You can, of course, argue against an analogy by saying it does not hold. There isn’t a very good example of that for the “jumping off a bridge” argument, because if it’s used properly, it’s making the true point that it’s a stupid argument, more like revealing your own psychological weaknesses than giving a reason, that you should do something (at least if that something is not totally harmless) just because everyone’s doing it. (Calvin’s mom in Calvin and Hobbes uses a more effective analogy, although specifically in relation to smoking cigars: “Flatulence could be all the rage, but it would still be disgusting.”) I suppose a possible argument against this analogy could be “Jumping off a bridge would be harmful, this is neutral, so I can do this for no good reason.” But that would only work if it was neutral. You’d still be left with having said you want to do something for a bad reason. If that’s not your reason, then why are you using it as an argument? Why don’t you just say what better reasons you have to go? (If you actually meant “I want to be there because all my friends will be there and it’s going to be really fun to see them all,” then replying using the bridge analogy would be nonsense in the first place. But then the problem would not be with the analogy but with people not understanding it.)

When you come across an analogy, look at the relevant parts. The only thing you can do otherwise is confuse the issue. Even “winning” an argument like that would really be nothing but cheating. Missing the point of analogies and then being smug about it strikes me as annoyingly stupid, as being smug about being right when you’re wrong always does. I’m not sure how often people actually do that seriously, but there’s another and more important reason to understand how analogies work: that you don’t accept genuinely bad analogies and false equivalences, and that you can argue against them properly when you see them.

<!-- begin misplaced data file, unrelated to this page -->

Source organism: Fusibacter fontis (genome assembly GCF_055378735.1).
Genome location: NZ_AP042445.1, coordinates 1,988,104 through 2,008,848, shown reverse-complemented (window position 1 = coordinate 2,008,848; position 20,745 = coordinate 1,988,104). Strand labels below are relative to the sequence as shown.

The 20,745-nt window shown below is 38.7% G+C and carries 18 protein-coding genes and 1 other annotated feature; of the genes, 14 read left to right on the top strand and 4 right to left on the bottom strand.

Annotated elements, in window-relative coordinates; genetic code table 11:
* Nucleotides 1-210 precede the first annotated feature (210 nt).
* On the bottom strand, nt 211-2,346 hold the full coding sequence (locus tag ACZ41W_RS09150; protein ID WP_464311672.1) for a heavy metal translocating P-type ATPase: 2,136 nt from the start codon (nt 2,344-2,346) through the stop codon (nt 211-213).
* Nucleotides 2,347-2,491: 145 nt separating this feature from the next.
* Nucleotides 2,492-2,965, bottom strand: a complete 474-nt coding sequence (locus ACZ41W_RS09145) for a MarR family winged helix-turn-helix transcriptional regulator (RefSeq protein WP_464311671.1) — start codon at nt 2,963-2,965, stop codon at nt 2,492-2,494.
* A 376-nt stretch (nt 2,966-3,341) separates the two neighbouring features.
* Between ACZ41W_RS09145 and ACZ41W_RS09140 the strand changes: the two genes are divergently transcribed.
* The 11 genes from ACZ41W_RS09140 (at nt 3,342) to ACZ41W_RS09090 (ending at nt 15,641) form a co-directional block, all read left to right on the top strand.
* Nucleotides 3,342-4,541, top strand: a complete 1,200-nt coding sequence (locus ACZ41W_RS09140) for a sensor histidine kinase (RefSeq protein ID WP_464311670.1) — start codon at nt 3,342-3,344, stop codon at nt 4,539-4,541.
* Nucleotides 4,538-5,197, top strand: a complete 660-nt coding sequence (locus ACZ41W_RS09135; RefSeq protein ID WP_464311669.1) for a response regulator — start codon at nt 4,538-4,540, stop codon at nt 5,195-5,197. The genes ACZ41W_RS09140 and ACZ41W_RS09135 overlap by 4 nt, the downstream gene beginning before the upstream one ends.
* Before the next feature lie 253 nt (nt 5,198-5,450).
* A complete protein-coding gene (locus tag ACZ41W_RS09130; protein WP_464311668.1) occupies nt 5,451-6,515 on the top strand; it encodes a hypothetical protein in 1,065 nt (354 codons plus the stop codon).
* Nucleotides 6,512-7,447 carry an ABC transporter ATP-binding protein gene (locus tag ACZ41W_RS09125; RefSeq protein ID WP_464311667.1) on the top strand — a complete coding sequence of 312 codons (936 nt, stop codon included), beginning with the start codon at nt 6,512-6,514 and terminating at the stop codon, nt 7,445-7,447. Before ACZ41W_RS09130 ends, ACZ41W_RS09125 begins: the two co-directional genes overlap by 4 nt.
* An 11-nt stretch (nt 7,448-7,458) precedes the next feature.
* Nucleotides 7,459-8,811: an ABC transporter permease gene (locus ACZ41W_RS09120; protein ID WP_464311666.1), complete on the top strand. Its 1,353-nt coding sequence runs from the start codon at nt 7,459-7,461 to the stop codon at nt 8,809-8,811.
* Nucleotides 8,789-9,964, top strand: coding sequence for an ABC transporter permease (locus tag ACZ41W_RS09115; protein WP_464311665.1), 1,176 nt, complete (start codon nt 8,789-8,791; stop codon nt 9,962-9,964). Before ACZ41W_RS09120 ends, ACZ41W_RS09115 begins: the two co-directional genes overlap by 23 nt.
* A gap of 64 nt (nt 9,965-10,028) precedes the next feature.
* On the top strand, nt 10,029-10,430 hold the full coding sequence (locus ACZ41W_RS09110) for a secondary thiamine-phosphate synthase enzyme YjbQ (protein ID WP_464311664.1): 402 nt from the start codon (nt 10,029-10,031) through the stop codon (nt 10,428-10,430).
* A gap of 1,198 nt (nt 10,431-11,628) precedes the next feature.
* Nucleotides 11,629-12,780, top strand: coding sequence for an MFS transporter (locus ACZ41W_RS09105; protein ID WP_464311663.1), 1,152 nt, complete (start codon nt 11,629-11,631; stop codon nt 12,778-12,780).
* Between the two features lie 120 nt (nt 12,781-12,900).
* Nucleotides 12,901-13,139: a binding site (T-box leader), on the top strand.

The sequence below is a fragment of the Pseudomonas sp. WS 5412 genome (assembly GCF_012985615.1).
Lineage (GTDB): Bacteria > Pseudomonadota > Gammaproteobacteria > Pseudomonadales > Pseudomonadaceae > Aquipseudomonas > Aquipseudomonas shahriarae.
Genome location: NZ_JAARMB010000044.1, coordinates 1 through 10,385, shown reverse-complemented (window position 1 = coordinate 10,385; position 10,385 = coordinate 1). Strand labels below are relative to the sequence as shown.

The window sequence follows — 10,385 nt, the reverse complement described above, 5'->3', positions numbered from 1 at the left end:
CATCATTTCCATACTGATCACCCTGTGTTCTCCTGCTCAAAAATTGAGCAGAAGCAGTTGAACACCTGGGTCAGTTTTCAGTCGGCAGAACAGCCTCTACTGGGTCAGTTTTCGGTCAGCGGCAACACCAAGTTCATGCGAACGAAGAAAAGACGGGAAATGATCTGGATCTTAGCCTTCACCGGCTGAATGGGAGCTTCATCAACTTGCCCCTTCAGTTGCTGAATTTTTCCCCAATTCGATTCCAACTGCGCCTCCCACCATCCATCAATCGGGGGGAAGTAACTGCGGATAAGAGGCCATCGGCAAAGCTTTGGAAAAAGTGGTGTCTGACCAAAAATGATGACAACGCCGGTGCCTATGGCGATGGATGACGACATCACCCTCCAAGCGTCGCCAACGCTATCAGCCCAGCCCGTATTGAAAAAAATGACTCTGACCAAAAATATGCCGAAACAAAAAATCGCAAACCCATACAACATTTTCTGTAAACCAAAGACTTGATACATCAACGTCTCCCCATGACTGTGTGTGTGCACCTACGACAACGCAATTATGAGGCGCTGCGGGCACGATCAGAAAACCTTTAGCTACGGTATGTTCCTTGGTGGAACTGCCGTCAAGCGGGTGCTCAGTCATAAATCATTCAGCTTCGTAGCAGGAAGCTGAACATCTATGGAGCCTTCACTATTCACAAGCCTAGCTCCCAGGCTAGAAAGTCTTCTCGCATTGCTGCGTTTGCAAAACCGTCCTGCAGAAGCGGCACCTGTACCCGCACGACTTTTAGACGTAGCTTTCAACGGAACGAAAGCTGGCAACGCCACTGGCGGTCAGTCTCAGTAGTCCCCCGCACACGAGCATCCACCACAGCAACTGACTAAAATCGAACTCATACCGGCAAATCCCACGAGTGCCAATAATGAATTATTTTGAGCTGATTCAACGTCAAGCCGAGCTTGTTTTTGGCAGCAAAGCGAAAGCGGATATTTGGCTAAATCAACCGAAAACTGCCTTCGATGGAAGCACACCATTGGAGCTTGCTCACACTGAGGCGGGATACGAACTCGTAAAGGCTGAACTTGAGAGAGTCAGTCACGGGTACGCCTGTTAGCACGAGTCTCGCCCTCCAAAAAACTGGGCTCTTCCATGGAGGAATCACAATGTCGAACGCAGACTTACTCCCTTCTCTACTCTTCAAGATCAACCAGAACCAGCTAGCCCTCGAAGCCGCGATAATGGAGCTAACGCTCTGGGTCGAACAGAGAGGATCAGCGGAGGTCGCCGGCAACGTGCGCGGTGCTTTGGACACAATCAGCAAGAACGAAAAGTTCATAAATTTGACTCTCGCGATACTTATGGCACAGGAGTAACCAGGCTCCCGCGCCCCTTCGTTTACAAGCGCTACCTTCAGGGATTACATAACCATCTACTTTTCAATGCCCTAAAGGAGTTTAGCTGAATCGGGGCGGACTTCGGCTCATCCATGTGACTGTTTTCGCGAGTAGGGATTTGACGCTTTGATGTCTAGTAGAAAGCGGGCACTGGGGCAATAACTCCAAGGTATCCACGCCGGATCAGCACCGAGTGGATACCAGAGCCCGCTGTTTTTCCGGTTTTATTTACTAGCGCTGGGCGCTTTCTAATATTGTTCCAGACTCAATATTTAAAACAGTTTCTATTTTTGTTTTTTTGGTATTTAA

PS. On later reflection, I was partly wrong here. There is a way in which the strip’s treatment of the analogy could be meaningful. You could see an analogy between the judgement of “all my friends” about the bridge and the party or whatever, if it was about trusting their judgement whether to go. In that case, though, I’m not sure what exactly the situation could be. This doesn’t affect the point of the post, it just makes the example less apt.

What’s the Difference between Spirituality and Religion?

See here for the Finnish version: Mitä eroa on hengellisyydellä ja uskonnolla?

Ah, words with extra baggage. Caring about clarity of communication, one has to hate them.

Is “spiritual” the same as “religious”? Or is spirituality something better or more genuine? Or is it really just the same thing? Or are they unrelated?

In truth, this is one of those annoying cases where a word has two different meanings. Continue reading

No, Reincarnation Isn’t Physics

See here for the Finnish version: Ei, reinkarnaatio ei ole fysiikkaa.

English: Iris Nebula

Unrelated astronomical image included for added sense of deepness. (Via Wikipedia)

I have seen in the past (during my voyages in the crazy recesses of the Internet) certain arguments about why reincarnation is just common sense or based on physics. I might as well write down why this isn’t the case. Continue reading